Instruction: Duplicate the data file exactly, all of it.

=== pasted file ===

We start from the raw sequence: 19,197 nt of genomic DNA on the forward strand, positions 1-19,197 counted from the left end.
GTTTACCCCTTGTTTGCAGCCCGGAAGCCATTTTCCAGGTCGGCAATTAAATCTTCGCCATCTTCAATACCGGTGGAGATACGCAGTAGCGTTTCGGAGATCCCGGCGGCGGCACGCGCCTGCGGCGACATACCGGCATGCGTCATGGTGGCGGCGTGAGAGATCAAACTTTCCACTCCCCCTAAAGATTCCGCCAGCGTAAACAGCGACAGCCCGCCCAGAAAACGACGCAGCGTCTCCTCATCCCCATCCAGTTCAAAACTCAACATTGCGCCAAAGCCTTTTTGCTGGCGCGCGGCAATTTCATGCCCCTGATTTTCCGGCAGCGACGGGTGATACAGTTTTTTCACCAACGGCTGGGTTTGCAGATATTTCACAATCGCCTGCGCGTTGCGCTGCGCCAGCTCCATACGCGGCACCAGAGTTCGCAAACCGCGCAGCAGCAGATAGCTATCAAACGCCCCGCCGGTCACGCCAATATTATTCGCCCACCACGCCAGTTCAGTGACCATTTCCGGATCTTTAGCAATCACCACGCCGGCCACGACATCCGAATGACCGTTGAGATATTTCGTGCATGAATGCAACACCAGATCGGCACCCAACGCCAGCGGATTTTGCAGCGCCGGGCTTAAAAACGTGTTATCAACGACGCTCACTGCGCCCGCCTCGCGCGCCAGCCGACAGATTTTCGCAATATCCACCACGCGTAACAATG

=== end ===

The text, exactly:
We start from the raw sequence: 19,197 nt of genomic DNA on the forward strand, positions 1-19,197 counted from the left end.
GTTTACCCCTTGTTTGCAGCCCGGAAGCCATTTTCCAGGTCGGCAATTAAATCTTCGCCATCTTCAATACCGGTGGAGATACGCAGTAGCGTTTCGGAGATCCCGGCGGCGGCACGCGCCTGCGGCGACATACCGGCATGCGTCATGGTGGCGGCGTGAGAGATCAAACTTTCCACTCCCCCTAAAGATTCCGCCAGCGTAAACAGCGACAGCCCGCCCAGAAAACGACGCAGCGTCTCCTCATCCCCATCCAGTTCAAAACTCAACATTGCGCCAAAGCCTTTTTGCTGGCGCGCGGCAATTTCATGCCCCTGATTTTCCGGCAGCGACGGGTGATACAGTTTTTTCACCAACGGCTGGGTTTGCAGATATTTCACAATCGCCTGCGCGTTGCGCTGCGCCAGCTCCATACGCGGCACCAGAGTTCGCAAACCGCGCAGCAGCAGATAGCTATCAAACGCCCCGCCGGTCACGCCAATATTATTCGCCCACCACGCCAGTTCAGTGACCATTTCCGGATCTTTAGCAATCACCACGCCGGCCACGACATCCGAATGACCGTTGAGATATTTCGTGCATGAATGCAACACCAGATCGGCACCCAACGCCAGCGGATTTTGCAGCGCCGGGCTTAAAAACGTGTTATCAACGACGCTCACTGCGCCCGCCTCGCGCGCCAGCCGACAGATTTTCGCAATATCCACCACGCGTAACAATG